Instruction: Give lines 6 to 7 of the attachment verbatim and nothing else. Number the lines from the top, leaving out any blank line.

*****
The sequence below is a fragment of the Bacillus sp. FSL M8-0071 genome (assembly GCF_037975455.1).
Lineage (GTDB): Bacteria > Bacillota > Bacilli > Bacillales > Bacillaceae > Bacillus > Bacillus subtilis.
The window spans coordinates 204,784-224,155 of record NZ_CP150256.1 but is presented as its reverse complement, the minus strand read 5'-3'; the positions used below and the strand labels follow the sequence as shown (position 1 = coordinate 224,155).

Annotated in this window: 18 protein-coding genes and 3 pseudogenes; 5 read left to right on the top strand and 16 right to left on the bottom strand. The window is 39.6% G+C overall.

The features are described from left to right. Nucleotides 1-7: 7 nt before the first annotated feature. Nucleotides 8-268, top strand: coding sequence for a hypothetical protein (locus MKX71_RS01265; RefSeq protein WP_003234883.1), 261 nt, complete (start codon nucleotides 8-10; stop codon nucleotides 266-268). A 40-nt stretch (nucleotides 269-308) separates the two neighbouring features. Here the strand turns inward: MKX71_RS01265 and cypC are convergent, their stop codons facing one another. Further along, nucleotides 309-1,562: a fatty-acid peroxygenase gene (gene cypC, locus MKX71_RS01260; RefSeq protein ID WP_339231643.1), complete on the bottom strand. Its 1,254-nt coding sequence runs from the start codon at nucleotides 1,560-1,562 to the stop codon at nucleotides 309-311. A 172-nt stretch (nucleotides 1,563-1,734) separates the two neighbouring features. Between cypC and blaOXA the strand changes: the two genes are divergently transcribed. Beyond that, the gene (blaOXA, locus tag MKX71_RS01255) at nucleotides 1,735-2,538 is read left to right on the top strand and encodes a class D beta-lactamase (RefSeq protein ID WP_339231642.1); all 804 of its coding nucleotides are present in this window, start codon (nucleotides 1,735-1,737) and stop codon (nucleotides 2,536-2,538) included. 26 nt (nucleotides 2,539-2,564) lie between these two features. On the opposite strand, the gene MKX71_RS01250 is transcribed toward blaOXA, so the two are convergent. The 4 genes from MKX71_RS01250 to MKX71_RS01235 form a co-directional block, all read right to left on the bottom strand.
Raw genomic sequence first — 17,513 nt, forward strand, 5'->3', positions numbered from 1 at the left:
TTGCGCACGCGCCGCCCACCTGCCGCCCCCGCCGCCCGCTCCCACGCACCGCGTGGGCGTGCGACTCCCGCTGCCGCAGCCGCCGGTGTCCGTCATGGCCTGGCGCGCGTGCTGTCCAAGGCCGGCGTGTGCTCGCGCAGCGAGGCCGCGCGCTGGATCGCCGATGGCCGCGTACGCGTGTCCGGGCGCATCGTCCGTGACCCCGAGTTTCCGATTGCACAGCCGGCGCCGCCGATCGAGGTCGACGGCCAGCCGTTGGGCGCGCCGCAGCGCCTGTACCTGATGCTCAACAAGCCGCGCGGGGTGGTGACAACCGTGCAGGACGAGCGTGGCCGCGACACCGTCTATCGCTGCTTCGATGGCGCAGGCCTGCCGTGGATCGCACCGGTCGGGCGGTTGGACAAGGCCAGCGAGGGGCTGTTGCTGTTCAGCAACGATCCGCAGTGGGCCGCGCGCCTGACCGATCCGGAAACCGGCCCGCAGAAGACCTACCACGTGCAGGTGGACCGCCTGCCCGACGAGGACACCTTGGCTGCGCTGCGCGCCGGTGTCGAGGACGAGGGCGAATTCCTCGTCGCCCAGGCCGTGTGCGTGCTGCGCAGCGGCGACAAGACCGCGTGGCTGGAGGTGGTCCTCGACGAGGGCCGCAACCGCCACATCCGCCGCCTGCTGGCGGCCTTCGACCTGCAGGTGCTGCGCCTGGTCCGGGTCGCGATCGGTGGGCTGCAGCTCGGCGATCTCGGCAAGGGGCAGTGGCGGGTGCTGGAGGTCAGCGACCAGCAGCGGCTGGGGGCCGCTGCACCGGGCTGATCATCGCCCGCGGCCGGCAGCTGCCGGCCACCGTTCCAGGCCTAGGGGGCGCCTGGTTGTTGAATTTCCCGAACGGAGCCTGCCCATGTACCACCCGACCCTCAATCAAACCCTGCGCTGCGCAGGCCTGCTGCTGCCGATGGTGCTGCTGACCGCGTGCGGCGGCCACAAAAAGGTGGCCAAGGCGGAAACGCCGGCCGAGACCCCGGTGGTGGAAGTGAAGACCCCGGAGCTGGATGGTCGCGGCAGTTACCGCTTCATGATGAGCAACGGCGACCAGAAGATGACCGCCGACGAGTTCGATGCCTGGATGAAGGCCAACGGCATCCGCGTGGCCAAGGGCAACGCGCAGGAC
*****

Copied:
Raw genomic sequence first — 17,513 nt, forward strand, 5'->3', positions numbered from 1 at the left:
TTGCGCACGCGCCGCCCACCTGCCGCCCCCGCCGCCCGCTCCCACGCACCGCGTGGGCGTGCGACTCCCGCTGCCGCAGCCGCCGGTGTCCGTCATGGCCTGGCGCGCGTGCTGTCCAAGGCCGGCGTGTGCTCGCGCAGCGAGGCCGCGCGCTGGATCGCCGATGGCCGCGTACGCGTGTCCGGGCGCATCGTCCGTGACCCCGAGTTTCCGATTGCACAGCCGGCGCCGCCGATCGAGGTCGACGGCCAGCCGTTGGGCGCGCCGCAGCGCCTGTACCTGATGCTCAACAAGCCGCGCGGGGTGGTGACAACCGTGCAGGACGAGCGTGGCCGCGACACCGTCTATCGCTGCTTCGATGGCGCAGGCCTGCCGTGGATCGCACCGGTCGGGCGGTTGGACAAGGCCAGCGAGGGGCTGTTGCTGTTCAGCAACGATCCGCAGTGGGCCGCGCGCCTGACCGATCCGGAAACCGGCCCGCAGAAGACCTACCACGTGCAGGTGGACCGCCTGCCCGACGAGGACACCTTGGCTGCGCTGCGCGCCGGTGTCGAGGACGAGGGCGAATTCCTCGTCGCCCAGGCCGTGTGCGTGCTGCGCAGCGGCGACAAGACCGCGTGGCTGGAGGTGGTCCTCGACGAGGGCCGCAACCGCCACATCCGCCGCCTGCTGGCGGCCTTCGACCTGCAGGTGCTGCGCCTGGTCCGGGTCGCGATCGGTGGGCTGCAGCTCGGCGATCTCGGCAAGGGGCAGTGGCGGGTGCTGGAGGTCAGCGACCAGCAGCGGCTGGGGGCCGCTGCACCGGGCTGATCATCGCCCGCGGCCGGCAGCTGCCGGCCACCGTTCCAGGCCTAGGGGGCGCCTGGTTGTTGAATTTCCCGAACGGAGCCTGCCCATGTACCACCCGACCCTCAATCAAACCCTGCGCTGCGCAGGCCTGCTGCTGCCGATGGTGCTGCTGACCGCGTGCGGCGGCCACAAAAAGGTGGCCAAGGCGGAAACGCCGGCCGAGACCCCGGTGGTGGAAGTGAAGACCCCGGAGCTGGATGGTCGCGGCAGTTACCGCTTCATGATGAGCAACGGCGACCAGAAGATGACCGCCGACGAGTTCGATGCCTGGATGAAGGCCAACGGCATCCGCGTGGCCAAGGGCAACGCGCAGGAC